In the picture

Painkiller, an eye-opening limited documentary series by Netflix, takes an insider’s look at how big pharma can peddle addictive opioids and brand them as medicine, even if it leads to addiction and death of patients in more cases than you can imagine.

August 20, 2023

Painkiller ☆☆☆ 1/2

Starring: Matthew Broderick, Uzo Aduba, Clark Gregg, Taylor Kitsch

Creators: Micah Fitzerman-Blue, Noah Harpster


hen doctors recommend medication for any disease, as patients, we depend on their years of education, and the expertise they have gained through those years, followed by being practicing doctors.

However, addiction to medication is also a significant, long-term epidemic. It has swept the United States of America, who are global market leaders.

When doctors appear on television though, making allowances for opioids as the “best” and “strongest” pain medication, something is not right and yet, we fall for it.

What some often fail to mention are the side effects such as how these “pain” medications can make an addict out of a person who has no previous history of addiction. Some often don’t warn that individuals – who have battled addiction and have become sober after a painful cycle of relapse and recovery – should not be prescribed any such opioids.

In both cases, if they are prescribed such a medication due to extreme pain levels, both need to be monitored due to addictive properties in such a drug. Even in such a scenario, becoming addicted is a real possibility.


To learn more, you have to watch the astonishing and clarifying limited documentary series called Painkiller, released and produced by Netflix. A lot more becomes abundantly clear through each episode.

Before viewing, one thing is important to note. Every episode opens with a person who sits before the camera and talks about the loss of someone due to opioids while admitting events may have been dramatized to a degree. What is not totally fictionalized are these confessionals by people who have seen what such drugs can do to a person in real life.

“What wasn’t fictionalized is that my son, at the age of 15, was prescribed Oxycontin. He lived in years and years of addiction. And at the age of 32, he died, all alone in the freezing cold in a gas station parking lot. And we miss him,” says one mother.

No one makes home videos of addictive days of a loved one or follows around big pharma executives as they are selling these dangerous drugs and telling doctors to recommend them to patients.

The limited series also covers just how big pharma can be about greed rather than finding alternative solutions.

The fictionalization begins as actors appear on the screen and we learn about the psyche of big pharma.

Matthew Broderick and Clark Gregg play members of the same family with the former being the alive nephew and Gregg technically being the dead uncle. They have a pharma company and one where Broderick bets everything on rebranding an old drug with a lot more ingredients that make it addictive.

Gregg is dead but we see him as the voice that convinces Broderick to pursue every bad decision even if it means a loss of lives. For them, the bottom line is increasing profits.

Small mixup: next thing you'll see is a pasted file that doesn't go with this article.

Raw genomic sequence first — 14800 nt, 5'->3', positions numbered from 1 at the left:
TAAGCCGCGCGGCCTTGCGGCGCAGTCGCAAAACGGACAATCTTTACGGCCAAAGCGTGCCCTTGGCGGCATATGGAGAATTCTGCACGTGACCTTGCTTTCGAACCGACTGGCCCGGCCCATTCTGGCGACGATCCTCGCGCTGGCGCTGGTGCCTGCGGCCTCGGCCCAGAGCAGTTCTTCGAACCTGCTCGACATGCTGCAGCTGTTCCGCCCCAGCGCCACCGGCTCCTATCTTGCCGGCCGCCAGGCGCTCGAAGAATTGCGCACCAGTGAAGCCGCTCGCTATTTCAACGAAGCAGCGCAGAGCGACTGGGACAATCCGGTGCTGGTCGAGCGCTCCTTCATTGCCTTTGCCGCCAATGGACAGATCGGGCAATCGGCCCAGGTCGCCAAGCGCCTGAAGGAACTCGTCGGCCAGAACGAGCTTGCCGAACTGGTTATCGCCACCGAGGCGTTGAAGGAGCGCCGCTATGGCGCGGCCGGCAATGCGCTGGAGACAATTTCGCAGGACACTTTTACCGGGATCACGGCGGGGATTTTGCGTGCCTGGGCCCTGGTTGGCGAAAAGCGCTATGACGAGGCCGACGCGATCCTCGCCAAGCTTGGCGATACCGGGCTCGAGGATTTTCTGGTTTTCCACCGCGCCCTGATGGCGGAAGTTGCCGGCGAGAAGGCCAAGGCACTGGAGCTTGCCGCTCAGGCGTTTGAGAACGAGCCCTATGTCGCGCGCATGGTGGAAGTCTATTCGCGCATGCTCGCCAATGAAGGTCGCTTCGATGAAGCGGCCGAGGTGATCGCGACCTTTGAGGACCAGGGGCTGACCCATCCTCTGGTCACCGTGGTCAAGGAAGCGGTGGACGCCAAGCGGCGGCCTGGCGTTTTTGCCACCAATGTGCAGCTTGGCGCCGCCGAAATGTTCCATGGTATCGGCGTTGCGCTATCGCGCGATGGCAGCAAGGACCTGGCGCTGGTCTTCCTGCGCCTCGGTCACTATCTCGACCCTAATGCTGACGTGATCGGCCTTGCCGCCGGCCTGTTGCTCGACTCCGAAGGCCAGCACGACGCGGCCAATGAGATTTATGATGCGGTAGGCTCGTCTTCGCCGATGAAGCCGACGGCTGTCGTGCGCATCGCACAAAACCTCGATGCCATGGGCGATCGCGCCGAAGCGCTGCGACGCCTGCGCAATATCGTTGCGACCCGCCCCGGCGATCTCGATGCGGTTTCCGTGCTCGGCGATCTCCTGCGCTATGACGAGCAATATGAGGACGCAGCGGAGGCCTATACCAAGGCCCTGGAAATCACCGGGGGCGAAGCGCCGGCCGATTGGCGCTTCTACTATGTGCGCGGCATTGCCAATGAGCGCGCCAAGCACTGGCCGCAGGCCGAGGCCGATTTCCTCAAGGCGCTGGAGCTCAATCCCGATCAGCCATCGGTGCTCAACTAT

Uzo Aduba stars as a fiery investigator, who finds patterns and figures out the modus operandi of one pharmaceutical company and why this epidemic of pain pill addiction is becoming worse.

There are tactics employed by one such company called Purdue but instead of sending salespeople, they send beautiful women who flirt with doctors and even allude to monetary funding for doctors if they prescribe a new drug by Purdue called Oxycontin, which contains substance that is also found in heroin.

Purdue convinces their sales team that the pill is not just a lifesaver but akin to being a miracle drug that has descended from the skies. It is like watching someone being recruited to a cult with lines like “Believe in Oxycontin, trust in Oxycontin.”

The addictive properties in the drug are not technically revealed to the sales team. Whomever convinces more doctors to prescribe their drug to patients, the richer that sales team member gets.

As you watch, you realize that dramatizing this documentary was necessary. Opening with a person who looks straight at the camera and says opioids killed their loved ones is a strong reminder that we are not watching a mockumentary but a series that is a staunch reminder that when taking a pill, particularly pain meds, monitoring and not fudging around with recommended dosage – even if you do develop a tolerance for it – is essential.

You can be a mechanic with a garage and a slew of employees, leading a healthy, happy life but become an addict after an accident, even though you don’t have any history of addiction. You can be a teenager with a promising future cut short. It is as tragic as it is infuriating.

Adding actors like Matthew Broderick and Clark Glegg as well as a slew of others who reenact the roles of each story told at the start of the episode, gives the documentary a sense of realism and surrealism.

Knowing that it is a true story adds a level of tension that would have been missing otherwise. Other techniques like Broderick talking to the camera as his brain churns out new and horrifying ideas is a slick format and one that Netflix first introduced with its series, House of Cards - much like the Kevin Spacey-Robin Wright fictional series where Spacey talks to the camera and later on, Robin Wright.

Given how it is made in a linear and a non-linear format, and edited in crisp fashion, watching this particular documentary series will not make you feel like you wasted time but create a sense of awareness about the pharma industry.

Rating system: *Not on your life * ½ If you really must waste your time ** Hardly worth the bother ** ½ Okay for a slow afternoon only *** Good enough for a look see *** ½ Recommended viewing **** Don’t miss it **** ½ Almost perfect ***** Perfection